In those days, panhandling was an industry of sorts; certainly there was competition. Some, in fact, were quite good at it. The fellow at the Chem Bank lobby 6th & Waverly proudly displayed his clippings: he had actually been rated the city's #1 bank-lobby doorman by the readers of one of the city papers. And he ran a tight lobby, too. Kept the place clean, entertained the patrons-on-line, and allowed other homeless to nap in the hallway, but not if they smelled too bad. These days, there's not much panhandling downtown, and what little you do see is desperate, not stylish. No doubt many New Yorkers will see that as progress. But since the overall income-disparity levels of the Big Apple haven't changed much, I know the needy people aren't gone. They're just out of the faces of the tourists and the middle-class voters. And that makes for a poorer, paler Saturday.
My favorite Saturday lunch spots were either McBell's pub, on 6th, or a wonderful Mexican/Indian restaurant (whose name, alas, I cannot recall) on MacDougal. McBell's was the very picture of a New York Irish pub; they got to know you there, and served up a fine plate of fish & chips. It is a recent casualty, apparently; some of its furniture is still inside. The Mexican/Indian place was a classic. They made a fine enchilada and a quite passable chicken tikka masala. The decor was boldly painted with dancing Indian and Mexican women. The proprietors were a married couple, he Indian and she Finnish; a Scandinavian-style filigreed border ran around the ceilings. A fat, happy cat always blocked the stairs to the basement restroom. I knew things weren't going well when, having finally secured a liquor license, they installed a bar. They folded soon after.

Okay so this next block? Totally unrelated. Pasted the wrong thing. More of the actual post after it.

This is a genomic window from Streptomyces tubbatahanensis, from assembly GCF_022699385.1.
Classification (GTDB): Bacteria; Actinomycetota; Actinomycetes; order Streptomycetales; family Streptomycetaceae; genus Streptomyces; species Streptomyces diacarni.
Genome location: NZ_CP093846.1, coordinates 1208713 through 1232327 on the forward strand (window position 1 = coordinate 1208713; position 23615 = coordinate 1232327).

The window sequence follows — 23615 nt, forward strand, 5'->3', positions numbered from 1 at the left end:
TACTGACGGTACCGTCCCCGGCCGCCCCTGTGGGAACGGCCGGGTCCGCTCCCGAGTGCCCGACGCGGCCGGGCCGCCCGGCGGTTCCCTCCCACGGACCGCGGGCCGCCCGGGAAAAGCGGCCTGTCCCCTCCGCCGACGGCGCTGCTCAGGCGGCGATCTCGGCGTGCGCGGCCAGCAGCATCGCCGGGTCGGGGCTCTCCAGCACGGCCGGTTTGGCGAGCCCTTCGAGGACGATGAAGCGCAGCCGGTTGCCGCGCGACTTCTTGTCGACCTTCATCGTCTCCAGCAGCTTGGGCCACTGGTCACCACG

My ultimate destination on these Saturday walks was always the same: the legendary jazz oasis called the Village Gate. Saturday afternoons were for jam sessions. Students from NYU or The New School would play, with oldtimers, newcomers, dreamers, people hoping to get up a gig, people looking to refine their style. The music was uneven, but always new, and the weekend jams brought in a tight group of regulars. Then at the dinner hour, there'd be the classy, light-bebop singing of Lodi Carr. The piano was never in the best tune, but that didn't matter too much to the sublime, nonstop trilling of Herman Foster. Then at eight an up-and-coming quartet for the evening set (my friend Sonny behind the bar called them her "YUMMies": Young Upwardly Mobile Musicians). All this for no cover; the terrace entertainment was just to get people in to the main shows that went on downstairs in the main club, or upstairs at the top of the gate.
It was a magical place, my school of jazz education, and much too beautiful to last. When the Gate's twenty-year lease ran out in 1994, there was just no way the club could meet the "fair market" rent. The site now houses a CVS Pharmacy -- which, of course, put out of business the old drug store next door, where the Gate staff used to get all their prescriptions and cigarettes. But, like a stubborn, bedraggled ghost, the old "Top of the Gate" marquee, still announcing Penny Arcade and Jacques Brell, hangs on the corner of the building.
Lindy Davies — June, 2000
Lindy Davies runs the Henry George Institute, the leading educational institution that teaches the ideas of Henry George.